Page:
“I had some absolutely amazing teachers. I couldn’t think of a thing I would want to do more than to be one of them. They worked so hard. They inspired me to think. They were my role models.”

The delights of teaching the young also brings with it unexpected duties.

In the last week of classes, grieving students were buying commemorative $5 wrist bands and $15 T-shirts to raise funds for a memorial, such as a bench, for their lost classmate.

“Personally, it’s been incredibly intense,” the principal said. “Roller-coaster.

“One day you’re celebrating with kids at a grad dinner dance.

“Then you’re remembering a student. Justin.

“And then you’re back to celebrating again at a graduation ceremony.”

Finally, days before the end of the school year, he announced a $10-million project to replace a technical building on campus that is slowly sinking into ground that was once a quarry.

It is said the tilt to the floor in the dance studio is such that dancers lose their balance.

The new facility, though smaller, will include woodworking and metal shops, as well as an auto shop with bays and hoists.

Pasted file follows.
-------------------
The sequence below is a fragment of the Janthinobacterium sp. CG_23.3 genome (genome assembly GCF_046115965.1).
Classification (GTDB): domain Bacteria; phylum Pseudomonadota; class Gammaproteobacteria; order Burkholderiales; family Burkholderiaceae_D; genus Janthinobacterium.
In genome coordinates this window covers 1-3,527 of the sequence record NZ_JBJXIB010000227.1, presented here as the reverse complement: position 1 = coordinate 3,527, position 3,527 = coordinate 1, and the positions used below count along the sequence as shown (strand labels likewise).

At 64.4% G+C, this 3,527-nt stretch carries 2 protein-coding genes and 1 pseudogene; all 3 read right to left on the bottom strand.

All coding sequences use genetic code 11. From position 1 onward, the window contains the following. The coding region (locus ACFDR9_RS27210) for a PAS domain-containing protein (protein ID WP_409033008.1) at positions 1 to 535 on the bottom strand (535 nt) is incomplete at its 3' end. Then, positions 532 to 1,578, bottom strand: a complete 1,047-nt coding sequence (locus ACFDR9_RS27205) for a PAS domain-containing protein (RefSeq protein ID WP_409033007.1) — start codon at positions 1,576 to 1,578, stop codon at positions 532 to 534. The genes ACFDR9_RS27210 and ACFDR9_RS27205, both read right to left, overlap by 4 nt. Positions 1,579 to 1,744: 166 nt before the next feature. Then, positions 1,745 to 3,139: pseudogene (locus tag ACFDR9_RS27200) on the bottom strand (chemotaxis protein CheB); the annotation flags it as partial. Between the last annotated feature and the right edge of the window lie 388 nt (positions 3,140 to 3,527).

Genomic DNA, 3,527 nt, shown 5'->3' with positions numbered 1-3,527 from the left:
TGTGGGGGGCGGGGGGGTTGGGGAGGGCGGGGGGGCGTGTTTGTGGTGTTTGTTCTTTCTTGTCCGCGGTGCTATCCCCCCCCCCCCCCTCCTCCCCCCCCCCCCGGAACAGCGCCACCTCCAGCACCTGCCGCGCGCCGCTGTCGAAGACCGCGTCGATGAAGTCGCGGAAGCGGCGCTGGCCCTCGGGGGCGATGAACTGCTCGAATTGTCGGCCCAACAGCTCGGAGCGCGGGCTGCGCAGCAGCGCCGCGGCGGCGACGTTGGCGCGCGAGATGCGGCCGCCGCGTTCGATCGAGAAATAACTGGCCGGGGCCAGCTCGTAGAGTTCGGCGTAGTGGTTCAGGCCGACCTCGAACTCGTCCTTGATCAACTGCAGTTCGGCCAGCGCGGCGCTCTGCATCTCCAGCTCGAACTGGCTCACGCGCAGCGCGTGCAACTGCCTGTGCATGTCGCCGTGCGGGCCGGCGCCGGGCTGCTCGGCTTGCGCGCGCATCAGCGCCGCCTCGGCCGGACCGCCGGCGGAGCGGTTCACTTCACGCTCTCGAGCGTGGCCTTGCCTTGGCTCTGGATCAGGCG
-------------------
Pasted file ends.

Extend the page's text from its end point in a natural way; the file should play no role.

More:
The building announcement provided a welcome respite in what has been a trying month.

“You feel,” he said, “like you’re just wobbling through.”

Wednesday, June 23, 2010

Blue Shadows' slice of country-rock genius reissued

The Blue Shadows featured the chilling harmonies and brilliant songwriting of Billy Cowsill (far left) and Jeffrey Hatcher (second from right).

By Tom Hawthorn
Special to The Globe and Mail
June 23, 2010


At the end of a sweaty set, while packing up on stage, Jeffrey Hatcher plucked on his guitar the melody of an unfinished song.

“Don’t finish it on your own,” replied Billy Cowsill. “I want a piece of that puppy.”

When Mr. Hatcher arrived for the next night’s show, he told his bandmate he’d finished the tune. Mr. Cowsill, he remembers, “sagged almost completely onto the stage floor.” He was quickly told it was a joke.